Wednesday, August 27, 2014

Section 2.3: Equity in the distribution of income (IB Econ Syllabus)

Inequality, its causes and its effects, is an important topic in the IB Economics course for both HL & SL (syllabus section 2.3 Equity in the Distribution of Income)

This article will help candidates understand the issues better and equip them with examples.  It's written by Michael Spence and is titled Good and Bad Inequality.

...Nonetheless, experience in a wide range of countries suggests that high and rising levels of inequality, especially inequality of opportunity, can indeed be detrimental to growth. One reason is that inequality undercuts the political and social consensus around growth-oriented strategies and policies. It can lead to gridlock, conflict, or poor policy choices. The evidence supports the view that the systematic exclusion of subgroups on any arbitrary basis (for example, ethnicity, race, or religion) is particularly damaging in this respect.

The distinction between good and bad inequality is also made by Branko Milanovic (see his book The Haves and the Have-Nots: A Brief and Idiosyncratic History of Global Inequality. This is from the New York Times review of this book:
“There is ‘good’ and ‘bad’ inequality,” Milanovic writes, “just as there is good and bad cholesterol.” The possibility of unequal economic outcomes motivates people to work harder, he argues, although at some point it can lead to the preservation of acquired positions, which causes economies to stagnate.

There is also this February 2014 IMF paper by Ostry, Berg, and Tsangarides: Redistribution, Inequality, and Growth where in the Executive Summary we read:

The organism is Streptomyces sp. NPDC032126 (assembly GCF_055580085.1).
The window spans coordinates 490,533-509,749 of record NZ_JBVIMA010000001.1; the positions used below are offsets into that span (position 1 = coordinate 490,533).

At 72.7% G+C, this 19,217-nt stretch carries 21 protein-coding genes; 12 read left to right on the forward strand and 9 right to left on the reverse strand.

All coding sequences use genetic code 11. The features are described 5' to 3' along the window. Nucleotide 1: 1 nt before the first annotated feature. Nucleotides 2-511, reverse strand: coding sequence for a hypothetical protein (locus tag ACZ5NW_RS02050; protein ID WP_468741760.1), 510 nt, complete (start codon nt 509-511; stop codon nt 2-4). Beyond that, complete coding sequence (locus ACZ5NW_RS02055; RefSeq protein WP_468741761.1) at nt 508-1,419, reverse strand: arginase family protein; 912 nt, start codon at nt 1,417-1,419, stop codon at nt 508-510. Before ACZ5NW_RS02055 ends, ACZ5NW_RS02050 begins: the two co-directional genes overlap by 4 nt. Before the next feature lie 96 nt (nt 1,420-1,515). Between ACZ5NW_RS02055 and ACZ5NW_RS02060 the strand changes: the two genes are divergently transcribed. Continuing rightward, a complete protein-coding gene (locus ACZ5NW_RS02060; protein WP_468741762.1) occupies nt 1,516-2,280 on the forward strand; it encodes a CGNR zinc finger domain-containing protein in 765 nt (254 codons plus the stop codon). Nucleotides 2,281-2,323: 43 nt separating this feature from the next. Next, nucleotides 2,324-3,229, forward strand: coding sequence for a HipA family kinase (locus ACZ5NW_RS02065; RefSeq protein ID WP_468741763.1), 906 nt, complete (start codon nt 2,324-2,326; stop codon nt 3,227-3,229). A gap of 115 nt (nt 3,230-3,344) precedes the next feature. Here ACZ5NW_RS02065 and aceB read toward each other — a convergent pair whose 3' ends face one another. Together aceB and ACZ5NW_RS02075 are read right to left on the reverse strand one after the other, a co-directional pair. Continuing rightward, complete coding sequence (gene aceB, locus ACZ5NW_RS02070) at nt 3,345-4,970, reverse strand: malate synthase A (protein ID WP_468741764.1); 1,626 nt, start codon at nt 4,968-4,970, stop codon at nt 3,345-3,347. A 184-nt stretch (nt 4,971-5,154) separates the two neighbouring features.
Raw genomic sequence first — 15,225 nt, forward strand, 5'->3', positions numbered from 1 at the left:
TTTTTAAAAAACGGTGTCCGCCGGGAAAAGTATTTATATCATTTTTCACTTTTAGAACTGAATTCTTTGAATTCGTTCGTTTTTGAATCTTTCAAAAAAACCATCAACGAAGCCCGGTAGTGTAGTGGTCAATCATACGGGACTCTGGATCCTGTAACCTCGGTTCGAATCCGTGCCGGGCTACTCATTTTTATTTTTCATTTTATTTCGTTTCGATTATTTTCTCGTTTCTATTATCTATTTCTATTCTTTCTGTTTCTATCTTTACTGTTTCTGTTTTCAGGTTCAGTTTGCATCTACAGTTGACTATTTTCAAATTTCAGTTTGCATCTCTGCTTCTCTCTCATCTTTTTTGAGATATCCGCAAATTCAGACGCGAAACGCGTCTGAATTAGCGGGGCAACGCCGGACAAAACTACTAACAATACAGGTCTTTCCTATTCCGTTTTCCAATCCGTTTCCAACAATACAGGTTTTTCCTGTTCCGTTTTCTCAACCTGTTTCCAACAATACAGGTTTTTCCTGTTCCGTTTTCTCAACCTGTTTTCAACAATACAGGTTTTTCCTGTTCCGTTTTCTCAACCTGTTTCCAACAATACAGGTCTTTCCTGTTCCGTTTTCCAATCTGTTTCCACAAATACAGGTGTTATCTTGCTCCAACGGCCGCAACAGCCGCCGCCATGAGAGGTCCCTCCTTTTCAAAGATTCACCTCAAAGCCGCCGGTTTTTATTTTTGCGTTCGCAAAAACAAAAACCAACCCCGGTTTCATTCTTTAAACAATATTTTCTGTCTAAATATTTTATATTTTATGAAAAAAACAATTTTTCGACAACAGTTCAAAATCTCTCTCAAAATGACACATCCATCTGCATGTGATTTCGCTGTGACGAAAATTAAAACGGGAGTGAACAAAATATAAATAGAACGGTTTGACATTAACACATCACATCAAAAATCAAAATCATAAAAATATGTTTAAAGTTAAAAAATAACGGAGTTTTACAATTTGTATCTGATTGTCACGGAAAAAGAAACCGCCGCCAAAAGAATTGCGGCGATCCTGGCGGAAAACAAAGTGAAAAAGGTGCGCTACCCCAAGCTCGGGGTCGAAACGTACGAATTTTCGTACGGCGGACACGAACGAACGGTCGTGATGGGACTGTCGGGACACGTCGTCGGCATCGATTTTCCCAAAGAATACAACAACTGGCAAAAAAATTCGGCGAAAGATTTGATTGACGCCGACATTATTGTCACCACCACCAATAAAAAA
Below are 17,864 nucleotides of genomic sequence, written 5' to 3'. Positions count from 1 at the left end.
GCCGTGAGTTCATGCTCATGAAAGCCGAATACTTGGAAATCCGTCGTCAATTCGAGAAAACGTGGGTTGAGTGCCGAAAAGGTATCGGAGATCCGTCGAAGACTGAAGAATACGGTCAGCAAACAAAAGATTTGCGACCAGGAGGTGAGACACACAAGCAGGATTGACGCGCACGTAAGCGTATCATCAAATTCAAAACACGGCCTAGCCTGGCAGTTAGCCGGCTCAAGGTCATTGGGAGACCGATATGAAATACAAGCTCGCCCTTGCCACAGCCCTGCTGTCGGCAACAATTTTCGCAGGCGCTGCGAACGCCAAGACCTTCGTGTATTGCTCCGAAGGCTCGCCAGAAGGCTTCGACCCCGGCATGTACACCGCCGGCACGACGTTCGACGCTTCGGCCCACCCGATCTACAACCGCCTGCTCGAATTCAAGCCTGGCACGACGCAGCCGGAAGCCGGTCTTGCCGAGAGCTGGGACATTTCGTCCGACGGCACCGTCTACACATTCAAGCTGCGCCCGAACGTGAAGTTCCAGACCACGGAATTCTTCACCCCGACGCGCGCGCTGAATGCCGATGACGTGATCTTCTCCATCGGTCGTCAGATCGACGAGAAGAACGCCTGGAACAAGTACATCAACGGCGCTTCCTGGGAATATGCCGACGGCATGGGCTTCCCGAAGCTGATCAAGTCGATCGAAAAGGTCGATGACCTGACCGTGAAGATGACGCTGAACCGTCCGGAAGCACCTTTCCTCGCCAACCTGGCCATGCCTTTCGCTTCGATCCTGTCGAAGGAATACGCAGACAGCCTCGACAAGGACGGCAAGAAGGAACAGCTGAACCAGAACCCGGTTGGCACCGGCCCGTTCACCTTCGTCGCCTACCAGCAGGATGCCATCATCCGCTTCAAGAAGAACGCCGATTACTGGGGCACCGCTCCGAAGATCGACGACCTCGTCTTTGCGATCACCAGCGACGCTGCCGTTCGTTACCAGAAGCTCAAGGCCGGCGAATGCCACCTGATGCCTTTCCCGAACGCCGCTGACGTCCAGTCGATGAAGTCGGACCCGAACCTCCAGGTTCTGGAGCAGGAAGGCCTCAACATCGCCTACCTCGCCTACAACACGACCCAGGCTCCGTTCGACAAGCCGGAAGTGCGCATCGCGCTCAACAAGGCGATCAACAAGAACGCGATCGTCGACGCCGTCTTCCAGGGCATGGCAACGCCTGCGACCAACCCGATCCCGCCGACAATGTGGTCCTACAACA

While considerable controversy surrounds these issues, we should not jump to the conclusion that the treatment for inequality may be worse for growth than the disease itself. Equality-enhancing interventions could actually help growth: think of taxes on activities with negative externalities paid mostly by the rich (perhaps excessive risk-taking in the financial sector) or cash transfers aimed at encouraging better attendance at primary schools in developing countries, as examples. The macroeconomic effects of redistributive policies will reflect a balance between the components of the fiscal package, and it is an empirical question whether redistribution in practice is pro- or anti-growth.

This article from the Guardian discusses the above paper (perhaps though, only parts of it):
IMF study finds inequality is damaging to economic growth.

Remember that to reach Level 4 (highest marks) in the Paper 1 essays '...examples are used effectively'.

And, yes, back to school on the 11th of September in Greece: Καλή χρονιά σε όλους!

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